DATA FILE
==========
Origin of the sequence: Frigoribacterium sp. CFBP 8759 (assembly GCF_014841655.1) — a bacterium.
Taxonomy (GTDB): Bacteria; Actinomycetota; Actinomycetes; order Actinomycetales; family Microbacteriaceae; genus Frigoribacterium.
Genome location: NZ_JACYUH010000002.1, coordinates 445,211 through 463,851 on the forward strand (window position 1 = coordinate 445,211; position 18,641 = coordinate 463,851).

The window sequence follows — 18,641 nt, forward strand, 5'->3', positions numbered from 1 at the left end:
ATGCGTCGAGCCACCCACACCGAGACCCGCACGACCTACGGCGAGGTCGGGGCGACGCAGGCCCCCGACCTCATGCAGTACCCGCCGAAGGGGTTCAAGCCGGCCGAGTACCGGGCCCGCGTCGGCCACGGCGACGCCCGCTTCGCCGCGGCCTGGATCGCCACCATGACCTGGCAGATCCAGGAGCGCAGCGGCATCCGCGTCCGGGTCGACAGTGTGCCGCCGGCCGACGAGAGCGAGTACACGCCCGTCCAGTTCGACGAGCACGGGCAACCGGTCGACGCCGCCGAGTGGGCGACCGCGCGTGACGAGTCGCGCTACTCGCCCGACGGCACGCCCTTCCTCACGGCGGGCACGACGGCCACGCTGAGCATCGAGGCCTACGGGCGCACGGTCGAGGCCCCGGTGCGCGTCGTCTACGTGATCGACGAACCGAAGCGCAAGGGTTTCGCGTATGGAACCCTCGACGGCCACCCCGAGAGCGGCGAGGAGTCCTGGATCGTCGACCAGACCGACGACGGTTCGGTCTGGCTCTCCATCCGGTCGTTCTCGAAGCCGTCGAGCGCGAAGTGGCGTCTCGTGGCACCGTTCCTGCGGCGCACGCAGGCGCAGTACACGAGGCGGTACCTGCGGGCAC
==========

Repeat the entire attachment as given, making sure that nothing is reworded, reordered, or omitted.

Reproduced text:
Origin of the sequence: Frigoribacterium sp. CFBP 8759 (assembly GCF_014841655.1) — a bacterium.
Taxonomy (GTDB): Bacteria; Actinomycetota; Actinomycetes; order Actinomycetales; family Microbacteriaceae; genus Frigoribacterium.
Genome location: NZ_JACYUH010000002.1, coordinates 445,211 through 463,851 on the forward strand (window position 1 = coordinate 445,211; position 18,641 = coordinate 463,851).

The window sequence follows — 18,641 nt, forward strand, 5'->3', positions numbered from 1 at the left end:
ATGCGTCGAGCCACCCACACCGAGACCCGCACGACCTACGGCGAGGTCGGGGCGACGCAGGCCCCCGACCTCATGCAGTACCCGCCGAAGGGGTTCAAGCCGGCCGAGTACCGGGCCCGCGTCGGCCACGGCGACGCCCGCTTCGCCGCGGCCTGGATCGCCACCATGACCTGGCAGATCCAGGAGCGCAGCGGCATCCGCGTCCGGGTCGACAGTGTGCCGCCGGCCGACGAGAGCGAGTACACGCCCGTCCAGTTCGACGAGCACGGGCAACCGGTCGACGCCGCCGAGTGGGCGACCGCGCGTGACGAGTCGCGCTACTCGCCCGACGGCACGCCCTTCCTCACGGCGGGCACGACGGCCACGCTGAGCATCGAGGCCTACGGGCGCACGGTCGAGGCCCCGGTGCGCGTCGTCTACGTGATCGACGAACCGAAGCGCAAGGGTTTCGCGTATGGAACCCTCGACGGCCACCCCGAGAGCGGCGAGGAGTCCTGGATCGTCGACCAGACCGACGACGGTTCGGTCTGGCTCTCCATCCGGTCGTTCTCGAAGCCGTCGAGCGCGAAGTGGCGTCTCGTGGCACCGTTCCTGCGGCGCACGCAGGCGCAGTACACGAGGCGGTACCTGCGGGCAC